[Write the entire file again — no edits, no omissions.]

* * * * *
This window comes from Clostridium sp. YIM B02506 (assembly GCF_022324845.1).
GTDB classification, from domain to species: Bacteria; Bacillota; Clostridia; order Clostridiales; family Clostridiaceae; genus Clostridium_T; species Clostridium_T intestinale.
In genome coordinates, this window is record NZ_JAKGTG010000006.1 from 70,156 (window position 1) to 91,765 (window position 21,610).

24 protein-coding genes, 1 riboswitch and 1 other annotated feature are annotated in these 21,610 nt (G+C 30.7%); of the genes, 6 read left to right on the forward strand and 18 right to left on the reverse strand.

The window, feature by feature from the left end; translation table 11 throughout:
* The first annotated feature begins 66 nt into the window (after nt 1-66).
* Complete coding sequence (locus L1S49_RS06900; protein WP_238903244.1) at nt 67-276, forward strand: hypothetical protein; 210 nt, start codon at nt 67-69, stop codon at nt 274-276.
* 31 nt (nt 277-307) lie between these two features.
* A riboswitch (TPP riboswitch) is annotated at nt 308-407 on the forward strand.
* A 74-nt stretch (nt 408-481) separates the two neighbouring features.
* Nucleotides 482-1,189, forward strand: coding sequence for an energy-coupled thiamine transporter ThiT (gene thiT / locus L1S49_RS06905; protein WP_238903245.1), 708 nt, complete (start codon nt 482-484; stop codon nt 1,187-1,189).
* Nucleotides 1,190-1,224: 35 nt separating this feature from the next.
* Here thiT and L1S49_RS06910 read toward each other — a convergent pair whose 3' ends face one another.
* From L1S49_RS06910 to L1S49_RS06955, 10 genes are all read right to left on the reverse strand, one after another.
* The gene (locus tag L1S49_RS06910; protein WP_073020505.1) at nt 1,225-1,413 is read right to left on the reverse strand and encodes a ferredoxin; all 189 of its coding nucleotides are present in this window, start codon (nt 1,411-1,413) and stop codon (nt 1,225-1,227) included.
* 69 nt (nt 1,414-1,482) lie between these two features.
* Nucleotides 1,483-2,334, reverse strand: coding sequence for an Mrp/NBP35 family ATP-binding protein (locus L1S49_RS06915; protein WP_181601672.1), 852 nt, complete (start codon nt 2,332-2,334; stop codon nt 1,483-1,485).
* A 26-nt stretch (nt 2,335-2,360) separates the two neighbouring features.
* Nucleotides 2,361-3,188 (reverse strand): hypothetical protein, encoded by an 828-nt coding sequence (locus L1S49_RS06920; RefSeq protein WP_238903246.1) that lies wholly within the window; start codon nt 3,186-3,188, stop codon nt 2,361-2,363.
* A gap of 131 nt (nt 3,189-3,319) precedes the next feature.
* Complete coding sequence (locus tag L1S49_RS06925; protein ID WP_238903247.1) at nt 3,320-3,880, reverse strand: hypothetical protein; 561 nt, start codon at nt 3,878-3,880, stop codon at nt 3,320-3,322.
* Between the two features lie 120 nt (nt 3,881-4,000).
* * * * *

This window comes from Clostridium sp. YIM B02506 (assembly GCF_022324845.1).
GTDB classification, from domain to species: Bacteria; Bacillota; Clostridia; order Clostridiales; family Clostridiaceae; genus Clostridium_T; species Clostridium_T intestinale.
In genome coordinates, this window is record NZ_JAKGTG010000006.1 from 70,156 (window position 1) to 91,765 (window position 21,610).

24 protein-coding genes, 1 riboswitch and 1 other annotated feature are annotated in these 21,610 nt (G+C 30.7%); of the genes, 6 read left to right on the forward strand and 18 right to left on the reverse strand.

The window, feature by feature from the left end; translation table 11 throughout:
* The first annotated feature begins 66 nt into the window (after nt 1-66).
* Complete coding sequence (locus L1S49_RS06900; protein WP_238903244.1) at nt 67-276, forward strand: hypothetical protein; 210 nt, start codon at nt 67-69, stop codon at nt 274-276.
* 31 nt (nt 277-307) lie between these two features.
* A riboswitch (TPP riboswitch) is annotated at nt 308-407 on the forward strand.
* A 74-nt stretch (nt 408-481) separates the two neighbouring features.
* Nucleotides 482-1,189, forward strand: coding sequence for an energy-coupled thiamine transporter ThiT (gene thiT / locus L1S49_RS06905; protein WP_238903245.1), 708 nt, complete (start codon nt 482-484; stop codon nt 1,187-1,189).
* Nucleotides 1,190-1,224: 35 nt separating this feature from the next.
* Here thiT and L1S49_RS06910 read toward each other — a convergent pair whose 3' ends face one another.
* From L1S49_RS06910 to L1S49_RS06955, 10 genes are all read right to left on the reverse strand, one after another.
* The gene (locus tag L1S49_RS06910; protein WP_073020505.1) at nt 1,225-1,413 is read right to left on the reverse strand and encodes a ferredoxin; all 189 of its coding nucleotides are present in this window, start codon (nt 1,411-1,413) and stop codon (nt 1,225-1,227) included.
* 69 nt (nt 1,414-1,482) lie between these two features.
* Nucleotides 1,483-2,334, reverse strand: coding sequence for an Mrp/NBP35 family ATP-binding protein (locus L1S49_RS06915; protein WP_181601672.1), 852 nt, complete (start codon nt 2,332-2,334; stop codon nt 1,483-1,485).
* A 26-nt stretch (nt 2,335-2,360) separates the two neighbouring features.
* Nucleotides 2,361-3,188 (reverse strand): hypothetical protein, encoded by an 828-nt coding sequence (locus L1S49_RS06920; RefSeq protein WP_238903246.1) that lies wholly within the window; start codon nt 3,186-3,188, stop codon nt 2,361-2,363.
* A gap of 131 nt (nt 3,189-3,319) precedes the next feature.
* Complete coding sequence (locus tag L1S49_RS06925; protein ID WP_238903247.1) at nt 3,320-3,880, reverse strand: hypothetical protein; 561 nt, start codon at nt 3,878-3,880, stop codon at nt 3,320-3,322.
* Between the two features lie 120 nt (nt 3,881-4,000).